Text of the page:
Nepal PM Oli's chest pain: real or a play to buy time?

New Delhi, IndiaEdited By: Palki SharmaUpdated: Jul 02, 2020, 09:55 PM IST

Nepal PM KP Sharma Oli Photograph:(PTI)

Story highlights

On Wednesday, 31 out of 45 standing committee members took a stand against Oli. This is the highest decision making body of Nepal's ruling party and it has turned against Oli.

In Nepal, Prime Minister KP Sharma Oli is scripting his fall. The ruling Nepal Communist Party is headed for a split and Oli is scrambling to stay in power.

Yesterday, he got himself admitted to a hospital citing chest pain, an old and cliched trick of politicians trying to evade a crisis.

Today, he managed to escape a potential 'no confidence' vote.

As the Nepal Parliament was in session this morning, Oli moved to prorogue it. He met the President of Nepal, and asked her to discount the session without dissolving it.

The Prime Minister got his wish. With this move, comrade Oli has managed to avoid a no-confidence motion from his own party members. 

Reason behind the shutdown

Oli is facing a rebellion from within. His differences with Pushpa Kamal Dahal have become insurmountable.

Dahal, better known as Prachand, has been Nepal's Prime Minister twice. Prachand and Oli were alliance partners in 2016, but they fell out over a power struggle. In 2018, they merged their parties and the two communist parties of Nepal joined hands to become one party.

This looked like an arranged marriage, with China playing the matchmaker. However, like all things made in China, this too may not last.

The differences between Oli and Prachand are insurmountable.

On Wednesday, 31 out of 45 standing committee members took a stand against Oli. This is the highest decision making body of Nepal's ruling party and it has turned against Oli. They all want him to step down. So, Oli prorogued the parliament, and bought himself some time.

Reports say, he is planning to bring in an ordinance now -- something that could delay the split of his party. 

China's money trap

China's ambassador to Nepal, Hou Yanqi has become deeply intertwined in the country's political setup. She has been spotted with top politicians of Nepal.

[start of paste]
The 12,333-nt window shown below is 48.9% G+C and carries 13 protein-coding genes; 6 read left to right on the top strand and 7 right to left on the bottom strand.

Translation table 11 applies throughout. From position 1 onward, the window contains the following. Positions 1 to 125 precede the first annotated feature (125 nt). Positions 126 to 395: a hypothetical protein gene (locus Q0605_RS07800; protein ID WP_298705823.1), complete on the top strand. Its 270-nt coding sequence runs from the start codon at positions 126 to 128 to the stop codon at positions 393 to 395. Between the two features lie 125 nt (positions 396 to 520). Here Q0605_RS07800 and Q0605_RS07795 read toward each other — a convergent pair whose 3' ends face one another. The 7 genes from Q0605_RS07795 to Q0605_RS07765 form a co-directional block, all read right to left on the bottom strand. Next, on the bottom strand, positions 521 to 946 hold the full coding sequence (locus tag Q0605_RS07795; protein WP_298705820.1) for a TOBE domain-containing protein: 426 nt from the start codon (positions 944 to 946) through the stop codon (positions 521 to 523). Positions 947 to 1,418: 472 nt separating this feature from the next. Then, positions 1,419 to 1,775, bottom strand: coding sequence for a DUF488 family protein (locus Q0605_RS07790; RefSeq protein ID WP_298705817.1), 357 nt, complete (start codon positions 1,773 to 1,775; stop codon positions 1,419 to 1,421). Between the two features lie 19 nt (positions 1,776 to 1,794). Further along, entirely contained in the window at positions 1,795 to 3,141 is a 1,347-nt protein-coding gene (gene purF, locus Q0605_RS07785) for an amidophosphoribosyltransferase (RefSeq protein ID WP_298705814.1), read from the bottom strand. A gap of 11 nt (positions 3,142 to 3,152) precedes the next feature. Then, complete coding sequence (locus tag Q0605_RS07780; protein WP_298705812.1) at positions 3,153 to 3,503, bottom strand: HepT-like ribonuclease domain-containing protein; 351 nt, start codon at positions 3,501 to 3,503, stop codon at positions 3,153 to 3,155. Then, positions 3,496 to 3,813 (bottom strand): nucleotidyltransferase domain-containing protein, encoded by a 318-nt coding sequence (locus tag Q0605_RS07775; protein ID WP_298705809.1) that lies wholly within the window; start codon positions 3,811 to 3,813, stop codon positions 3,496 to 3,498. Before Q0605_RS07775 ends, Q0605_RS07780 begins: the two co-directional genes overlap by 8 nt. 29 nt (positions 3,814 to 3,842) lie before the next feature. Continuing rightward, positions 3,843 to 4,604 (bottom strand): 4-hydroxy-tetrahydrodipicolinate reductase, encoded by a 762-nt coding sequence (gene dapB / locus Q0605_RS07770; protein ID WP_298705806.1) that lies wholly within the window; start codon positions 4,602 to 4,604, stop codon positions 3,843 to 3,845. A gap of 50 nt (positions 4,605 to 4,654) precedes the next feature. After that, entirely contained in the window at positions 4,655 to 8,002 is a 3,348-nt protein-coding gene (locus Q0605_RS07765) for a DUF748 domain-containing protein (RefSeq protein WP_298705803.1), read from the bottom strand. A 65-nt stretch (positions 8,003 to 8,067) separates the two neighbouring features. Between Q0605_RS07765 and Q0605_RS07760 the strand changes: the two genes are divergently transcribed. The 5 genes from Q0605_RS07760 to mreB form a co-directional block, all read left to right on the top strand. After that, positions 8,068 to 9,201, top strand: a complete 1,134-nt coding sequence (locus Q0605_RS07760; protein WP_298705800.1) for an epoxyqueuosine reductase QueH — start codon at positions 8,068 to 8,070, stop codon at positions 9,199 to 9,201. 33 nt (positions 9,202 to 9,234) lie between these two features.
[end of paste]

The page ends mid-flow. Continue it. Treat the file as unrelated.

According to a report, the ambassador held a meeting with key leaders of the Nepal Communist Party in May. She convinced them to work together, instead of fighting each other. This intervention may have helped Oli back then, but things are very different now. China's influence is not limited to politics.

In 2019, the trade volume between China and Nepal touched 1.5 billion dollars. China is the second largest source of tourists in Nepal. It pulls strings in Nepal using its chequebook -- the money is being used to buy compliance.

China, by far, is the biggest aid provider for Nepal. Its grant is valued at 106 million dollars. In return, it gets more access.

China picked up 25 reconstruction projects after the earthquake in 2015. China is building its soft power too.

Last year, several private schools in Nepal made Mandarin a compulsory subject for students.

Why should they learn china's language? Because china has long term plans in Nepal. Who will fund this? Beijing.. 

Reports say the Chinese government offered to cover the salaries of the teachers in these schools. That is the extent of China's influence in Nepal.

In exchange for some Chinese funds and the promise of power, Prime Minister Oli has turned a blind eye to China's land grab. He launched a diplomatic war with India over disputed territories, but remains blind to China usurping Nepal's land.

His party and his countrymen aren't blind though. They have called out the Prime Minister and want him out.